September 23, 2011 – To Be “Born Again”

I have learned that one of the signs of getting older is that the signs of getting older seem to be popping up more often.  Besides the graying edges of hair, the spot without hair, the growing girth, etc., etc., this past week I paid a visit to my friendly Catholic optometrist and words came up such as “bifocals”, “cataract”, and “well, since you are over 40 now … “.  Oh well, I least I could still hear the conversation.

This year as you probably know is a Confirmation year for our parish.  In PSR the first chapter of our books talks about our Baptism.  It talks about the relationship between Baptism and Confirmation and also tells the story in the Gospel of John about Nicodemus, who came to Jesus at night.  Nicodemus is only mentioned in the Gospel of John (3:1-21).  Nicodemus was a member of the Sanhedrin, which was the highest judicial body of the Jews – sort of like our Supreme Court.  So obviously he was highly respected among the Jewish people.  Yet when he approaches Jesus, he is told that this is not enough to enable him to enter the kingdom of God.  Jesus tells him that unless a person is born from above, he cannot see the kingdom of god.

Nicodemus becomes confused at this point, going so far as to ask Jesus how an old person can re-enter his mother’s womb and be born a second time.  This of course is not what Jesus meant at all.  He is speaking of a “spiritual” birth, being born of water and the Spirit through our Baptism.  Jesus even goes so far as to scold Nicodemus, saying that he is a teacher of Israel and yet he does not understand the concept of being born in the Spirit.  This leads to perhaps the most recognized Bible verse there is – John 3:16 – “For God so loved the world that He gave His only Son, so that everyone who believes in Him may not perish, but have eternal life.”

Going through the lesson plan for my class and reading again through the story of Nicodemus got me thinking about “rebirth”, or being “born again”.  We hear the term “born again Christian” quite often, particularly as a part of other denominations.  However, depending on who you talk to, there are mixed opinions about this phrase.  A priest that I knew years ago was particularly adamant that there was no such thing as a born again Christian.  Once you have been Baptized, you are a Christian, no matter if you stop attending church, or if you break every commandment, when you are Baptized you are a member of the Christian community.  There is no such thing as being able to be “born again.”

But of course there are many people who consider themselves born again Christians.  They are people who were believers at one time and for whatever reason, God took a back seat in their lives.  They then found inspiration to practice their faith once again.  So does this mean that they ceased being a Christian for a time and then returned once again, or were they a Christian all along, and just stopped practicing their faith for a period of time?

My personal opinion may sound like that of a politician, but I can see both sides.  On one hand, Baptism is a sacrament which we only receive one time.  If we as Catholics stray away from the church for some time and then decide to return, we of course would not be Baptized again.  We may profess our faith once again, but we would not be Baptized again, which would seem to suggest that we do not need to be “re-declared” a Christian.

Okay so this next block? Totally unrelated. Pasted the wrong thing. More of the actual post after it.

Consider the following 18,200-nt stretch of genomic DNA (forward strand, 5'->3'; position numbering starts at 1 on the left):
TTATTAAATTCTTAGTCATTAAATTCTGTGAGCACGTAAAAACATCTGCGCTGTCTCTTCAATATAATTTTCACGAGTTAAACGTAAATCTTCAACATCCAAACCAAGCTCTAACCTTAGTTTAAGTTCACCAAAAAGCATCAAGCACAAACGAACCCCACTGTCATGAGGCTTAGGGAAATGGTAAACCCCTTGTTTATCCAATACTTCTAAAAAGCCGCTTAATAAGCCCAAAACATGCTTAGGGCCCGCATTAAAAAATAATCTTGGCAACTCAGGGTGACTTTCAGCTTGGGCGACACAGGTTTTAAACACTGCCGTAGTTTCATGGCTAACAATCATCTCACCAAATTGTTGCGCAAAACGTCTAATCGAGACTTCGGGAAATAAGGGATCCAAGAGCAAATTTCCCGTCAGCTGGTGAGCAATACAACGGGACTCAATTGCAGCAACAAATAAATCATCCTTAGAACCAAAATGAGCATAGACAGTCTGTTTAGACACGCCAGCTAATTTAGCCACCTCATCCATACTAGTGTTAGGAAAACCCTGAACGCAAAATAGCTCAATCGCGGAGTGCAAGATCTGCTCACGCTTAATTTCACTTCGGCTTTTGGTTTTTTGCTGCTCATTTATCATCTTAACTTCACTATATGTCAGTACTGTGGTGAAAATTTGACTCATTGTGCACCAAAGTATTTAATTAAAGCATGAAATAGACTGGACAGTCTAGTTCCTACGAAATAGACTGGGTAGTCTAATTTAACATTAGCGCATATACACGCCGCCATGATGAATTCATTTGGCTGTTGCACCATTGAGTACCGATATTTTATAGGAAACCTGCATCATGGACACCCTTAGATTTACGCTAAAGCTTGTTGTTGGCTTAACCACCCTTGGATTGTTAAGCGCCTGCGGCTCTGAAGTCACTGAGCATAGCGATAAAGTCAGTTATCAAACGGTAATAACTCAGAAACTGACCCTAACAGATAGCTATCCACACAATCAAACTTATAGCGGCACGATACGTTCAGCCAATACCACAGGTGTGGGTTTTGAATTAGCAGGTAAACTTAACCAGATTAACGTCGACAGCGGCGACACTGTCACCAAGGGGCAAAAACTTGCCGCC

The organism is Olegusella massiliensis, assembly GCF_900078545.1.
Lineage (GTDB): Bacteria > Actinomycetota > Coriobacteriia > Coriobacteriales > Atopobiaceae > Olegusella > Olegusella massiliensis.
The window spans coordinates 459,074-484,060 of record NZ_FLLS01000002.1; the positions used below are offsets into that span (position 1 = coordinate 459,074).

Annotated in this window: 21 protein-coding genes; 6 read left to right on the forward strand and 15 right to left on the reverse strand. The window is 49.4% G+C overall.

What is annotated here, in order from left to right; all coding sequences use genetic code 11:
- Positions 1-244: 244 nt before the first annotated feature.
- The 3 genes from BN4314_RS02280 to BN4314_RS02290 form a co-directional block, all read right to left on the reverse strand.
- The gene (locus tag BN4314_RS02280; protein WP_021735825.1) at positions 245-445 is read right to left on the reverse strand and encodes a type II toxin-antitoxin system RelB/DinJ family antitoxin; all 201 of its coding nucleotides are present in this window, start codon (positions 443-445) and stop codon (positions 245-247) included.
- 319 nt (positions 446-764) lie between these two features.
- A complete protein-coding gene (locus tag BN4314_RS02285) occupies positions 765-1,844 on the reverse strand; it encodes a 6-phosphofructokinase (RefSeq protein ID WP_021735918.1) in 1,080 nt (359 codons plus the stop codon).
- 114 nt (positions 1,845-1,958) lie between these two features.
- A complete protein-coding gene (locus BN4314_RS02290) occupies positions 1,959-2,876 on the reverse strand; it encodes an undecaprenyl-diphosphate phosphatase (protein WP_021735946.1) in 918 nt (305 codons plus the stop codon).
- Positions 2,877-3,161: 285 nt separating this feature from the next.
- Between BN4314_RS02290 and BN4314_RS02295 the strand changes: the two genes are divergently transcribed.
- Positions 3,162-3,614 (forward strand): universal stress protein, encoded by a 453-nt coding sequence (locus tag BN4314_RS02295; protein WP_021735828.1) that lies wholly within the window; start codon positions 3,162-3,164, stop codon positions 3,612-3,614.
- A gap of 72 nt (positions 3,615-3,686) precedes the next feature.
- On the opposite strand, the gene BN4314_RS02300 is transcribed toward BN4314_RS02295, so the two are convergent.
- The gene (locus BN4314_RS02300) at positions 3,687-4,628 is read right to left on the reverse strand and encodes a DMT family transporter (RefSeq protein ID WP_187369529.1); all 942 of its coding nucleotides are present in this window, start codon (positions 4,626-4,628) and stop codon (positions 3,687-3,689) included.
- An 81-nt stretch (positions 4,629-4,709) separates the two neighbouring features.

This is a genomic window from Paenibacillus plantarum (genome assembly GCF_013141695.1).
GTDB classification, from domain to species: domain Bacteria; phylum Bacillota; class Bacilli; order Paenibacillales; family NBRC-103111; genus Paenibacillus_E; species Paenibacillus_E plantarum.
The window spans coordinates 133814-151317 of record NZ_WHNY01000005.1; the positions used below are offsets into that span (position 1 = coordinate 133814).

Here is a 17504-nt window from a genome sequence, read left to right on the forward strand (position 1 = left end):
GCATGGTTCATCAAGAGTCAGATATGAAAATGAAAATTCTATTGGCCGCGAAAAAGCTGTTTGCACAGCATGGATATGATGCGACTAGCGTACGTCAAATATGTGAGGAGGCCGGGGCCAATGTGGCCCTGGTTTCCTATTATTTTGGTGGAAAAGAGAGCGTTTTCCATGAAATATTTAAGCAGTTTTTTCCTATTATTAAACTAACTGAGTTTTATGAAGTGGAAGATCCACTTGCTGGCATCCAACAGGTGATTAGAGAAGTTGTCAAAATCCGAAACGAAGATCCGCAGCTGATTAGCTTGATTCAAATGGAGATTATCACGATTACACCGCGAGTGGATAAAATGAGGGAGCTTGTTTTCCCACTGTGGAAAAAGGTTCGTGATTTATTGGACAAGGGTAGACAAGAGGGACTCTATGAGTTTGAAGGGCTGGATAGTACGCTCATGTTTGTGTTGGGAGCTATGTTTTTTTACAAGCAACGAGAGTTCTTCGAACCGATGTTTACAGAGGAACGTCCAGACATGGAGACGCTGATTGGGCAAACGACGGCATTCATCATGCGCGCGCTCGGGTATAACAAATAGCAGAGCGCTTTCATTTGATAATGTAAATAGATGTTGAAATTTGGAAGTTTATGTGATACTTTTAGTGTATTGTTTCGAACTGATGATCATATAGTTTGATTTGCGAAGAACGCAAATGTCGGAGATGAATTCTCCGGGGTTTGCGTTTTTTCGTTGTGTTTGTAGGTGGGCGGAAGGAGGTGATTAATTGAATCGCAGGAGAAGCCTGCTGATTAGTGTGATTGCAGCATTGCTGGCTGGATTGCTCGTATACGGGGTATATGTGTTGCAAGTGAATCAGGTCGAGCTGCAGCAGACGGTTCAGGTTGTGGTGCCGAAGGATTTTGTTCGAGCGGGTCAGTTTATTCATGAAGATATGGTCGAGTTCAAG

On the other hand, when I hear a self-professed born again Christian speak of their experiences, I can see where they are coming from.  For whatever reason, whether they feel they were abandoned by God or if they simply chose to maintain their distance from God, they feel that they were no longer a Christian and that it took an act of God to bring them back into the fold, or in other words, they were indeed “born again”.

OK, so who is right?  Or maybe a better question is whether there is a clear right or wrong in this situation.  Perhaps the terminology is not the most important thing – it’s the fact that those who stray away from God can indeed come back, and in fact be welcomed back with open arms, as the parable of the prodigal son tells us.  So call it being “born again”, call it pressing the reset button, call it what you want.  I’ll let those who are more intelligent than myself hash this one out.  The bottom line is that it is never too late to be born of water and the Spirit.

Well I can’t think of a better test of faith than being a St. Louis sports fan.  the Rams, after winning every pre-season game and looking like they were making progress, have lost their first 2 games thanks to all kinds of stupid mistakes, by players and coaches alike.  And the Cardinals have made a great run to get close to making the playoffs, only to give up 6 runs in the 9th inning yesterday and lose to a lowly Mets team.  But I keep the faith because 1) the Cubs are here, and no matter what happens from here on out I can always tell myself that it could be worse – I could be a Cubs fan, and 2) the Rams play the Ravens, and I know ahead of time that there will be no surprises in that one – the Rams will get their tails handed to them.  Disappointment goes down a little easier when you know it is coming.

Have a great week.  Enjoy the fall weather.  Peace.

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